Monday, May 30, 2011

Quick Response Codes: How QR Codes Can Help Bloggers Generate Additional Traffic

The Rohrschach-type blob you see at the top of my right sidebar is the permanent QR code for this blog. The significance of this feature will be addressed in this post; the idea for this post came from the Beginnings New blog, which illustrated how QR codes are being appended to stories in the New Era magazine. I've now learned that LDS Media Talk also discussed this issue on May 28th.

Search Engine Land provided an explanation of QR codes back in October 2009. They are used to take a piece of information from a transitory media and put it into your cell phone, or, more specifically, a smartphone. They are more useful than a standard barcode because they can store and digitally present much more data, including url links, geo coordinates, and text. To read QR codes, the cell phone needs a QR code reader, like this one from Kaywa. It takes about one minute for someone with an iPhone or Android phone to find and install the reader.

The two most painless ways to generate QR codes are either through the Kaywa Code Generator or the Google Url Shortener:

-- Kaywa Code Generator: The most seamless method. If you want to create a QR code for a website, select Url, type in the website address, pick the size (recommend Small if you intend to post the QR code in your sidebar), and click Generate. The QR code will be immediately presented to your left; copy-paste the code to the destination of your choice. You can also create QR codes for free text, phone numbers, and SMS.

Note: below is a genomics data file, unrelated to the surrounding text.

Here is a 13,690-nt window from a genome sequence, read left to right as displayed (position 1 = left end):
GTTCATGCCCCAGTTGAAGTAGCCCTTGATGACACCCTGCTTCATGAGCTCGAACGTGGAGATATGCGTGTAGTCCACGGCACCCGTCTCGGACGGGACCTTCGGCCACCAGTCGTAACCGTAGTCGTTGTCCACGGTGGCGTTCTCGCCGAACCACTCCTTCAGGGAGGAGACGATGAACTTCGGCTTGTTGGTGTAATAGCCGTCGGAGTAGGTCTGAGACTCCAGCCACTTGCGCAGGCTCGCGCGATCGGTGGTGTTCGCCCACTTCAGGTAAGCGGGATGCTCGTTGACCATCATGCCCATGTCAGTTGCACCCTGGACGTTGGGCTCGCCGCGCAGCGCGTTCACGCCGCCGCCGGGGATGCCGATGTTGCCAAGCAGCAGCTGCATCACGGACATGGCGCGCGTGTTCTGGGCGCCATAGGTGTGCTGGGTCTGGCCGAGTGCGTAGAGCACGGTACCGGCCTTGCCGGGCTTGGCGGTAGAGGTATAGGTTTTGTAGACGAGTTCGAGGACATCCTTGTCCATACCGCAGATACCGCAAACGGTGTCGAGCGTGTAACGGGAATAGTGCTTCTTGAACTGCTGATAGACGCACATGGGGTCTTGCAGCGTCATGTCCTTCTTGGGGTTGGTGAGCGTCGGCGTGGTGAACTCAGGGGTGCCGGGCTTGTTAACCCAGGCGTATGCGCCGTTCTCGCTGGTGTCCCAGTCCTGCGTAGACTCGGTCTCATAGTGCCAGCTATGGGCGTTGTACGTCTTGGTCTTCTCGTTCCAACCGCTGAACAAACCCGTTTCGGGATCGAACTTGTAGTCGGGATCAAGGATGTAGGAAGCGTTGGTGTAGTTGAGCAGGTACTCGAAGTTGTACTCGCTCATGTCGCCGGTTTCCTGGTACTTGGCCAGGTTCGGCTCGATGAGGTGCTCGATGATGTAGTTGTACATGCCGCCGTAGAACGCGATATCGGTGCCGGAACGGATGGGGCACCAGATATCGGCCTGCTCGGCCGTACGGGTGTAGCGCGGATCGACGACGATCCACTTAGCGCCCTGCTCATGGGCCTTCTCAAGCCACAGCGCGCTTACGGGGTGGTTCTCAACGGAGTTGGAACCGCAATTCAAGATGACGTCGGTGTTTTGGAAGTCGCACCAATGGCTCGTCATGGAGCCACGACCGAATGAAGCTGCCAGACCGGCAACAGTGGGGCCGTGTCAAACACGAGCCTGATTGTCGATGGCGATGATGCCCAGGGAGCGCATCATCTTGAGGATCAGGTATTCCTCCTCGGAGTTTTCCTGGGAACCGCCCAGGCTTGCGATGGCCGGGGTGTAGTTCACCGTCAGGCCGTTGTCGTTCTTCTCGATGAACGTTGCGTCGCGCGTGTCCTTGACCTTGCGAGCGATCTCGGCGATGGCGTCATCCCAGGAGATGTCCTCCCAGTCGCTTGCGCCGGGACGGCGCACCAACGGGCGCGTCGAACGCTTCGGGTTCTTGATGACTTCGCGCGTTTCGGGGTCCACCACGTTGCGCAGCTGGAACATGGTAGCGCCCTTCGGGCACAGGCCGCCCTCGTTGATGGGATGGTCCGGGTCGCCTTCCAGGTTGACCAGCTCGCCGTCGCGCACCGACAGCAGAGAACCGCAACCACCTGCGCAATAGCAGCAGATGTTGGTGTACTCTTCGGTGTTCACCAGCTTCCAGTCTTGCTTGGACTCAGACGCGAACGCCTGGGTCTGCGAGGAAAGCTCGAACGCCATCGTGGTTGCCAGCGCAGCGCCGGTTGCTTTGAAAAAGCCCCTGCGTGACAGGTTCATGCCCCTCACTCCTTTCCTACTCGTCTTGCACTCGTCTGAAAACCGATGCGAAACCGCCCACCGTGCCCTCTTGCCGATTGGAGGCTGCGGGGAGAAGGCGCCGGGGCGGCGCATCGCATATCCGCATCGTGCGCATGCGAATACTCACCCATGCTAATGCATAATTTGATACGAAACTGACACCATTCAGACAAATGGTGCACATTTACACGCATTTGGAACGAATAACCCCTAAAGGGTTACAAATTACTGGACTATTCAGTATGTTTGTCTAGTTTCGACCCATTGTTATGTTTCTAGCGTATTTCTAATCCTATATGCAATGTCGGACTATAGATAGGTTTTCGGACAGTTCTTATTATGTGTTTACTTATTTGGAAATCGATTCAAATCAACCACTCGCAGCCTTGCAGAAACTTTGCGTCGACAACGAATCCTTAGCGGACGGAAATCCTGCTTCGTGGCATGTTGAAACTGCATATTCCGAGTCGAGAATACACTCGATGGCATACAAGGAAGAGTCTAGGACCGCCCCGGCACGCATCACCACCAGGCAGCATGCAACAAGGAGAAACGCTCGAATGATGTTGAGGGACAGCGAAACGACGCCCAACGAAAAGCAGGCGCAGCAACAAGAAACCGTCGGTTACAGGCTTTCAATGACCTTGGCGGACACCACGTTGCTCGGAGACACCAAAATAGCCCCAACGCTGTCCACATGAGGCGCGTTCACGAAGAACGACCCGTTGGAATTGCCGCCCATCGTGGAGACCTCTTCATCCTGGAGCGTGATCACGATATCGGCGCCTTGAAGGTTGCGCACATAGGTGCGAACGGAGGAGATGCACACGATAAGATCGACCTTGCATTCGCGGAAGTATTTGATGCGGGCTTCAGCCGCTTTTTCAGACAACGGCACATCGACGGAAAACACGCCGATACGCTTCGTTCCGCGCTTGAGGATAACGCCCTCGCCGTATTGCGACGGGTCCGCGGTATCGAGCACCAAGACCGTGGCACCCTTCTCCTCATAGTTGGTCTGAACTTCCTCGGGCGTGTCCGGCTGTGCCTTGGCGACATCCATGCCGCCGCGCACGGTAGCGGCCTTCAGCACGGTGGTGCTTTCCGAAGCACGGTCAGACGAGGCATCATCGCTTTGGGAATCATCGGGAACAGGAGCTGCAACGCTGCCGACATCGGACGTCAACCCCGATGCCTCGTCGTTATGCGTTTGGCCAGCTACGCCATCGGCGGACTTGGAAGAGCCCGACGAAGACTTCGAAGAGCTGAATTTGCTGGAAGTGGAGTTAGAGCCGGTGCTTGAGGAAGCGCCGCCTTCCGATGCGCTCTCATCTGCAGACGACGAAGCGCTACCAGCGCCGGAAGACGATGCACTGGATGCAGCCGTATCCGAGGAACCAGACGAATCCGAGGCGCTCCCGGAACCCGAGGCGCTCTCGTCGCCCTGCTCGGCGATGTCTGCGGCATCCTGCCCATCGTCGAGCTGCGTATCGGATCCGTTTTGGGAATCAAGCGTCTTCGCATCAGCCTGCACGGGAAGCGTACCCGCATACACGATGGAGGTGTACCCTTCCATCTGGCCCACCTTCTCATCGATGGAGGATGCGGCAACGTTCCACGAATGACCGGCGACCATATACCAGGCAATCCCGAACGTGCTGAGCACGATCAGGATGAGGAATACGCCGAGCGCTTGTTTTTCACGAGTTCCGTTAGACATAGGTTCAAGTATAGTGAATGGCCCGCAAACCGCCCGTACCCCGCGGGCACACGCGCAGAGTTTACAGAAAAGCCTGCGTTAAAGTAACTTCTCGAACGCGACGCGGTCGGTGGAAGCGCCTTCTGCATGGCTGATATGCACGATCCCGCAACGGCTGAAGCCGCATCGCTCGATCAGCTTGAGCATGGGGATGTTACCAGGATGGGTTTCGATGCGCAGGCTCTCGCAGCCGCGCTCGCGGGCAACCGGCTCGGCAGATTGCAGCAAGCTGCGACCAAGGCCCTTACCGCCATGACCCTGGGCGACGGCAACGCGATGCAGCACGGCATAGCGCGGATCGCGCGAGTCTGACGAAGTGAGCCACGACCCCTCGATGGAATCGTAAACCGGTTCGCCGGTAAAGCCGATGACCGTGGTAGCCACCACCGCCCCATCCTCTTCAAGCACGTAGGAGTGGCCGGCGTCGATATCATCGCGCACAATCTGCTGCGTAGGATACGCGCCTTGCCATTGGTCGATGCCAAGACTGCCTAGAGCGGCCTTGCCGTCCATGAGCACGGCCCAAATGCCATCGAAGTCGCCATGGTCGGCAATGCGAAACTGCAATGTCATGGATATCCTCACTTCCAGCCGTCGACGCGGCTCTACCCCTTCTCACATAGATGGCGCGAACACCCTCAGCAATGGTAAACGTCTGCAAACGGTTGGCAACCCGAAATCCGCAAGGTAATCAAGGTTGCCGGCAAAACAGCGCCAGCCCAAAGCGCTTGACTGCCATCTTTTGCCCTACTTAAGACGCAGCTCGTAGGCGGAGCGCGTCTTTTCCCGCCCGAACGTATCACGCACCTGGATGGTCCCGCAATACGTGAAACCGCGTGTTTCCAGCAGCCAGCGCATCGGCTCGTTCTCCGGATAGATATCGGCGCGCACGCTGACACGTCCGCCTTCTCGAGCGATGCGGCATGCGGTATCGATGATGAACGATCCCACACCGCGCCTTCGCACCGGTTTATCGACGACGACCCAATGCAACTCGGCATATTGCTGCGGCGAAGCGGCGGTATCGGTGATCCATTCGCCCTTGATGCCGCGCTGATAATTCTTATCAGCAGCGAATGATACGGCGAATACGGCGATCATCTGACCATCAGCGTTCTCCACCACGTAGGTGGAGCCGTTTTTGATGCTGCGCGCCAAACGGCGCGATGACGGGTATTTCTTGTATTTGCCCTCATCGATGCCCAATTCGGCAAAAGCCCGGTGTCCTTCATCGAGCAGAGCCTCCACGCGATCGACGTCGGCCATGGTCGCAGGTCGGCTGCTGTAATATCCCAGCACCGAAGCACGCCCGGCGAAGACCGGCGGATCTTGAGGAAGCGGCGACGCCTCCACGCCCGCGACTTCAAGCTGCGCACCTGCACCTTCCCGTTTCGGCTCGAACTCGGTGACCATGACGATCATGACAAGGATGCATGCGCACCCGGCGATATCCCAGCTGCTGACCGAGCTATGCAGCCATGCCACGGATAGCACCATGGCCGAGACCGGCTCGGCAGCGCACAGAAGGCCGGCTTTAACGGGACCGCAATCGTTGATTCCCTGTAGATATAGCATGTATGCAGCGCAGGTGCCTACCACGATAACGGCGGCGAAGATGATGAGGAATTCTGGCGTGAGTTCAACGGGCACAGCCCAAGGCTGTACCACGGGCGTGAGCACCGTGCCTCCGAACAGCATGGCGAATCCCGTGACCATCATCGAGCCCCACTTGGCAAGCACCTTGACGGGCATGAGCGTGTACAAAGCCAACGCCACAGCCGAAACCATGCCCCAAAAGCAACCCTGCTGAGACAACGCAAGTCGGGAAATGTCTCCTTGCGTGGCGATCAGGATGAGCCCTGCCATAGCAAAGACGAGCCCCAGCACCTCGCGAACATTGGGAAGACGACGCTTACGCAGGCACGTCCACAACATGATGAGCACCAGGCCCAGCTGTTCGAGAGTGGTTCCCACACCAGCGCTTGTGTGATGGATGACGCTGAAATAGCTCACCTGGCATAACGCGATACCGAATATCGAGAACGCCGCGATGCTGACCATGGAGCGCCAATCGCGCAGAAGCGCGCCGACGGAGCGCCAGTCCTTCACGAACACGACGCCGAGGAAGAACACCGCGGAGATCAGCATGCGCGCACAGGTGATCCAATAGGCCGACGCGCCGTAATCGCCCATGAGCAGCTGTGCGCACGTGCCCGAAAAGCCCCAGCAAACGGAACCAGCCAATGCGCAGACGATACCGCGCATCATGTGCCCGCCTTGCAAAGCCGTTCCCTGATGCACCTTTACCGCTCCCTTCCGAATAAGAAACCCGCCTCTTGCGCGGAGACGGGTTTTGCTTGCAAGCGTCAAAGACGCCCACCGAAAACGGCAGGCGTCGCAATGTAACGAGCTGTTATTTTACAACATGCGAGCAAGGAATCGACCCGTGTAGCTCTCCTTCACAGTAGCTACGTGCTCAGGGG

-- Google Url Shortener: Paste your url in the indicated block, then click Shorten. Then click on Details, and the page with your QR code will appear. However, you will not get copy-paste code; instead, you have to highlight and copy the green link under the QR code and paste it into a browser. This is the only way to generate a clean QR code that can be saved as a JPG file.

You can also use Open Source code to generate codes if you have coding experience or have a smart developer on hand.

In addition to the other uses, website operators and bloggers can use QR codes to generate additional traffic in two ways:

-- Cell phone users can scan the QR code containing your url and send the url to a multitude of sources. In addition to generating a QR code for your blog, you can also generate QR codes for each individual post of your blog as well, embedding the code within the post. The following video, although in a foreign language, shows how the cell phone operator captures the QR code image:

-- Upon adding QR codes to your blog, the search engines will see that your pages have changed, and that you are updating pages. The search engines will see a new image and index it accordingly. At some point soon, the search engines will likely recognize QR codes and possibly index the content in them.

At present, QR codes are not yet widespread. But usage is increasing, and your use of them may trigger curiosity, leading to conversation and, if you operate a business, a potential sale. Others who already use QR codes may be more receptive to your presence on the Web.

The QR code for this particular post is embedded below:


1 comment:

Blogger said...

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